There are two conflicting policy discussions going on right now. The near-term fate of the United States dollar will depend upon the upcoming news related to how the discussions are going.
The two policy discussions have to do with the talks between government leaders in Washington, DC, surrounding the "fiscal cliff" and the debate going on within the Federal Reserve System concerning the need for further "quantitative easing" to spur on the growth of the economy.
The presidents of two district Federal Reserve Banks are to speak this week. Chicago Fed President Charles Evans and Dallas Fed President are scheduled to gives talks on Tuesday. It is expected that the speeches will give some indication of the debates going on within the Federal Reserve System about the possibility that further quantitative easing will take place.
The feeling seems to be that if either or both of these men give any indication that the Fed is going to ease further, the value of the U.S. dollar will drop. And, this decline will take place regardless of what the news is about government budget discussions.
The talks on the "fiscal cliff" still have a ways to go and a lot of the news this week will have to do with the "posturing" of the various parties in the discussion to position themselves with the public. No real advances in the talks are expected this week since the players are just returning from the Thanksgiving break.
Taking a horizon that is a little bit longer, it seems to me that there are two "known" unknowns clouding the future. The first is the fate of discussion going on in Europe … about the European budget, the financial settlement pertaining to Greece, the European banking union, and the state of the health of the economy in Europe.
Europeans just can't get their act together and they continue to muddle along. The ultimate "decider" still seems to be Angela Merkel, the German Chancellor, who is remaining firm on her view of how the future European Union should look and is benefiting from one of the strongest economies on the continent. The leaders of Spain, Italy, and now France, seem to be getting by on just enough strength to hold on to their national pride without capitulating to a Europe and a euro based on a relatively stronger Germany.
If Europe can get something done, even a very little, the value of the euro will continue to rise slightly relative to the U.S. dollar over the next several months. Otherwise the value of the euro could drop to the $1.27 range.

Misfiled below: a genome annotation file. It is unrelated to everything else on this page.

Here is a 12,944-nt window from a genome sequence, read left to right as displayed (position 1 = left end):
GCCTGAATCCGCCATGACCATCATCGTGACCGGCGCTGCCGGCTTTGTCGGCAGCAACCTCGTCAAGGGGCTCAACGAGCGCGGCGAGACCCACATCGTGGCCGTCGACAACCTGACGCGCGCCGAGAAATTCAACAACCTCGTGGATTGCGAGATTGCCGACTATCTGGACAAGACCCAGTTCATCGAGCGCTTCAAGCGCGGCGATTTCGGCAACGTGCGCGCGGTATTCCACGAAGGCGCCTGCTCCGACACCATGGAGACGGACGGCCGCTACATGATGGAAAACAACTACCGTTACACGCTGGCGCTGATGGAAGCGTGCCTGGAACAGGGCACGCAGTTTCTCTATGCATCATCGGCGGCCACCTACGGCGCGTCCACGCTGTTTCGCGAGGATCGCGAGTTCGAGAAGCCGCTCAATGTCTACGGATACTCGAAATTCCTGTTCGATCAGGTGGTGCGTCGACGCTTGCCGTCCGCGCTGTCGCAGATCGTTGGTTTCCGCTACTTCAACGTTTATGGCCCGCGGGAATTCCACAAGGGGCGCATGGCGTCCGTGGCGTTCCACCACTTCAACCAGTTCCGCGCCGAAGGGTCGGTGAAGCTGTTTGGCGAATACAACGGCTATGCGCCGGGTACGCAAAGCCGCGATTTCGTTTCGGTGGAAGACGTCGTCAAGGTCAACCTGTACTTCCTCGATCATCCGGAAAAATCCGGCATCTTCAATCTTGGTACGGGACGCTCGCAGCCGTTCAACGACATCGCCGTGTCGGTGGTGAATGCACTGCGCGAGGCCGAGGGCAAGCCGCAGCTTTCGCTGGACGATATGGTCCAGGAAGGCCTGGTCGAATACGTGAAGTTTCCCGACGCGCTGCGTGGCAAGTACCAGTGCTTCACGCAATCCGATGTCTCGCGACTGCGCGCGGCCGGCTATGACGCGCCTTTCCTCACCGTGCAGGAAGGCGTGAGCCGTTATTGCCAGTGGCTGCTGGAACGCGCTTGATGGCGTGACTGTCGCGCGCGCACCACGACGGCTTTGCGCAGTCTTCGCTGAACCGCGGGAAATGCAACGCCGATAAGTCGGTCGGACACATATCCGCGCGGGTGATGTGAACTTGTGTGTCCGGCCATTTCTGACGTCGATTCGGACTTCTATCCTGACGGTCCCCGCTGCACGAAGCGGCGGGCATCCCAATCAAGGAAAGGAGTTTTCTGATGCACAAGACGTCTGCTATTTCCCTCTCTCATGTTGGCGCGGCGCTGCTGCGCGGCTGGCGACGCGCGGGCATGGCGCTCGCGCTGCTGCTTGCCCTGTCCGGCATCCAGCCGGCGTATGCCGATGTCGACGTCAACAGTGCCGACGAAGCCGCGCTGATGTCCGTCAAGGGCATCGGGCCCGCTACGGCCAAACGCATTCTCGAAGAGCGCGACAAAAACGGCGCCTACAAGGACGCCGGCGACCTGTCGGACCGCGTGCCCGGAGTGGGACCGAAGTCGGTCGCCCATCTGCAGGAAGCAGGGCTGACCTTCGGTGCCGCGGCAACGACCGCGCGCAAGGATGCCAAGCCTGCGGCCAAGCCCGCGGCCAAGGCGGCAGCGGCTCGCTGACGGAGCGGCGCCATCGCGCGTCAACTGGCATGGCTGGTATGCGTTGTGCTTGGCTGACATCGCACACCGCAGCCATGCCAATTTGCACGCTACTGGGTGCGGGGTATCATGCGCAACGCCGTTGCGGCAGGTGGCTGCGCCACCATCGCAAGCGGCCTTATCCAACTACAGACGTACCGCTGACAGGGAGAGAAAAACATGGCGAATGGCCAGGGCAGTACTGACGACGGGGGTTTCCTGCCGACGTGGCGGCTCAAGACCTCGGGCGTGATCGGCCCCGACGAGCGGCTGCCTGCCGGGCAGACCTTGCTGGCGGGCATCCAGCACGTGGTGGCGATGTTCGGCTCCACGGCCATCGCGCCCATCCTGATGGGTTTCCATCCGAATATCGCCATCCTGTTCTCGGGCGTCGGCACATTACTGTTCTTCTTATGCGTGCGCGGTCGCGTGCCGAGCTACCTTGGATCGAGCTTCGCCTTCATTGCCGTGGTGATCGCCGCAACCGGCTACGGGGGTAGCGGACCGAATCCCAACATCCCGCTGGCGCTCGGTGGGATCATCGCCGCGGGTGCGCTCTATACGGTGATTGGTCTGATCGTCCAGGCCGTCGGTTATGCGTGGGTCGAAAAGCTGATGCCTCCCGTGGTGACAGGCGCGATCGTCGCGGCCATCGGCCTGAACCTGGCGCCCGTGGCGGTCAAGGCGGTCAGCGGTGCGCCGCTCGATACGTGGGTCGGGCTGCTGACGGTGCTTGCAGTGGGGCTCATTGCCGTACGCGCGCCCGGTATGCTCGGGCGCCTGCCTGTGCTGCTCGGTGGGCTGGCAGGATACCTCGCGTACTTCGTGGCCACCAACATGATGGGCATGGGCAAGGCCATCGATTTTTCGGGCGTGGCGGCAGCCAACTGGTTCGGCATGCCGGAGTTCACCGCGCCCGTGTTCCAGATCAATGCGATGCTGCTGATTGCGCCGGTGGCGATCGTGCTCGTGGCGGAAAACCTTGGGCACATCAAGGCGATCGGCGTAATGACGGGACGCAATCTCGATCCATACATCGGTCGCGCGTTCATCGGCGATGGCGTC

The second uncertainty relates to what is going on in the Middle East. There is going to be increasing trouble in the Middle East so that the major question to me seems to be when events are going to accelerate. There is peace in Gaza … for a while. Egypt is unsettled and will remain unsettled, as the political turmoil will not recede quietly now that President Morsi has stirred it up. Iran is still an issue. And, then there is Syria. And, of course, the price of oil becomes an issue once trouble boils up in this area.
My belief is that trouble in the Middle East is going to be one of the biggest issues faced by President Obama over his next four years in office.
Longer term, I still believe that the value of the United States dollar will continue to decline, against other major currencies in the world and against the euro. There is one fundamental reason for this.
The United States government has pursued a policy of credit inflation for more than fifty years. The mentality of the people running the United States government has not changed despite the upheavals of the past five years.
This governmental policy resulted in the floating of the value of the United States dollar in 1971, the decline in the value of the United States dollar by about one-third from the time the dollar was floated until the current time period, and the accelerated monetization of the government's debt by the Federal Reserve over the last four years.
Even with a resolution of the "fiscal cliff" there seems to be no will on the part of President Obama and the federal government to reject the policy of credit inflation that has been followed by the government since the early 1960s. Investors in the currency markets, I believe, understand this, and, consequently, this attitude will be the prevailing longer-term sentiment guiding the market over the future.
Disclosure: I have no positions in any stocks mentioned, and no plans to initiate any positions within the next 72 hours. I wrote this article myself, and it expresses my own opinions. I am not receiving compensation for it (other than from Seeking Alpha). I have no business relationship with any company whose stock is mentioned in this article.